By a wide margin, Ashland voters on Tuesday approved a 20-year extension of the city's 5 percent meals tax, ensuring funding for debt payments on a wastewater treatment system and the purchase of parkland.
By a wide margin, Ashland voters on Tuesday approved a 20-year extension of the city's 5 percent meals tax, ensuring continued funding for debt payments on a wastewater treatment system and the purchase of parkland.
The ballot measure, which cast restaurant owners against city officials, passed with 59 percent of the vote.
In total, 4,123 voted in favor of renewing the tax on prepared food and beverages, and. 2,885 people voted against it. The voter turnout was 40 percent.
At Standing Stone Brewing Co., backers of the tax gathered around a laptop computer Tuesday night, relaying numbers from the Jackson County Elections Office and toasted the victory with pints of beer.
"I'm thrilled that Ashland citizens put community before themselves," said former City Councilor and Standing Stone owner Alex Amarotico, one of the few restaurant owners to back the levy.
About 60 restaurant and hotel owners in the city strongly opposed the tax renewal, saying the Ashland-specific tax costs them business and unfairly targets the city's tourism industry.
The tax renewal means the tourism industry in Ashland faces an uphill battle for the next 20 years, said Don Anway, general manager of the Ashland Springs Hotel and an organizer of a political action committee created to fight the renewal of the tax.
"It's disappointing," he said this morning. "I thought it would have been closer."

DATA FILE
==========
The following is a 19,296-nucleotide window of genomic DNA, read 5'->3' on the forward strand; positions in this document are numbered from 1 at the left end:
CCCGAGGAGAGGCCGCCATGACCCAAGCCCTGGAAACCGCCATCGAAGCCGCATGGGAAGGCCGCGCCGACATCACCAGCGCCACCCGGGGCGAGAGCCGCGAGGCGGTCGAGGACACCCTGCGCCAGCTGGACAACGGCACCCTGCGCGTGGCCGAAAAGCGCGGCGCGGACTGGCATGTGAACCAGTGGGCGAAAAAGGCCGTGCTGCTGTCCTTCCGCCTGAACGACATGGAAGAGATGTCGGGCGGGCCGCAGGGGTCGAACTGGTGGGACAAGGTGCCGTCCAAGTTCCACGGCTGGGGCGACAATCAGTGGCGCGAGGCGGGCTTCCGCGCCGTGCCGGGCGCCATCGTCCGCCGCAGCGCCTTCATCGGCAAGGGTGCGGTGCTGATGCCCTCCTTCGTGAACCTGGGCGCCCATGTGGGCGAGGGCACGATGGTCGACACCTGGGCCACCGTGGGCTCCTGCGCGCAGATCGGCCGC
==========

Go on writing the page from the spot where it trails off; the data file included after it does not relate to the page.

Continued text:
Kit Crumb, owner of Ashland Fitness Studio, said four restaurants owners working out in his gym this morning were saddened by the news.
"I have some restaurant people in here that will be crying," he said. "It's more in principal — the fact that this means it's renewed for many more years."
City officials said the tax was a smart way to spread out costs and help pay for improvements to the city. If the tax had not been renewed, city administrators said the average homeowner's sewer bill would increase by 60 percent, or about $10 per month.
Businesses that collect the tax keep 5 percent for their efforts and the city receives 2 percent for its administrative costs.
Of the remaining amount, 80 percent goes to pay the city's debt on its sewage treatment plant and for future sewage projects. About 20 percent goes to buy parkland, develop parks and fund major parks projects.
The tax renewal may have passed because Ashland residents voted with their pocketbooks, hoping to avoid higher sewer bills, said former Ashland Mayor Cathy Shaw, who helped lead the campaign to extend the tax.
"That portion of this vote is really about affordable living in Ashland," she said this morning. "The tax certainly shoulders a huge portion of the debt on the wastewater treatment plant."
Although the election result was disheartening to opponents of the tax, they don't plan to let the issue die, Anway said.
"I think the key is we have to work with our City Council and mayor because they do have the authority to eliminate the tax earlier," he said.
Before the vote, Anway said he told several city councilors: "Who wins and loses, that doesn't really matter — this is about moving forward in the future in our community."
Freelance writer John Darling contributed to this report. Contact staff writer Hannah Guzik at 482-3456 ext. 226 or firstname.lastname@example.org.